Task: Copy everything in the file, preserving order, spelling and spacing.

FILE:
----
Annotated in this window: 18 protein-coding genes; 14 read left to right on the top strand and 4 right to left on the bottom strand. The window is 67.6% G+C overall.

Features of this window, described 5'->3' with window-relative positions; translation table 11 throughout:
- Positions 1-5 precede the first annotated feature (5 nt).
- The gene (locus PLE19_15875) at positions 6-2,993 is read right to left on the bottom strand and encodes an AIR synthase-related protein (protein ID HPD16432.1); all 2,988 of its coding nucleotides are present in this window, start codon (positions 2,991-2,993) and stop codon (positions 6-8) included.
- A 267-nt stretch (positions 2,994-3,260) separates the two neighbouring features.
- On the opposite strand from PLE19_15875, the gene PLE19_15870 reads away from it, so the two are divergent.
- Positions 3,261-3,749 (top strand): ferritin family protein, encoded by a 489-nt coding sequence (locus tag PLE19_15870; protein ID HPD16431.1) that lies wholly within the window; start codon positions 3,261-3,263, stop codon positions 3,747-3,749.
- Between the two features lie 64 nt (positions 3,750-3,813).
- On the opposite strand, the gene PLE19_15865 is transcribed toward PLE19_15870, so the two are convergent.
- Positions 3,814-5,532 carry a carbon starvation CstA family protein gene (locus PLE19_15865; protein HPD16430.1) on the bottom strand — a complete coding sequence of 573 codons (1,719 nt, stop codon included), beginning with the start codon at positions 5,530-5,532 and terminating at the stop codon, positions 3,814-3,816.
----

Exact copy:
Annotated in this window: 18 protein-coding genes; 14 read left to right on the top strand and 4 right to left on the bottom strand. The window is 67.6% G+C overall.

Features of this window, described 5'->3' with window-relative positions; translation table 11 throughout:
- Positions 1-5 precede the first annotated feature (5 nt).
- The gene (locus PLE19_15875) at positions 6-2,993 is read right to left on the bottom strand and encodes an AIR synthase-related protein (protein ID HPD16432.1); all 2,988 of its coding nucleotides are present in this window, start codon (positions 2,991-2,993) and stop codon (positions 6-8) included.
- A 267-nt stretch (positions 2,994-3,260) separates the two neighbouring features.
- On the opposite strand from PLE19_15875, the gene PLE19_15870 reads away from it, so the two are divergent.
- Positions 3,261-3,749 (top strand): ferritin family protein, encoded by a 489-nt coding sequence (locus tag PLE19_15870; protein ID HPD16431.1) that lies wholly within the window; start codon positions 3,261-3,263, stop codon positions 3,747-3,749.
- Between the two features lie 64 nt (positions 3,750-3,813).
- On the opposite strand, the gene PLE19_15865 is transcribed toward PLE19_15870, so the two are convergent.
- Positions 3,814-5,532 carry a carbon starvation CstA family protein gene (locus PLE19_15865; protein HPD16430.1) on the bottom strand — a complete coding sequence of 573 codons (1,719 nt, stop codon included), beginning with the start codon at positions 5,530-5,532 and terminating at the stop codon, positions 3,814-3,816.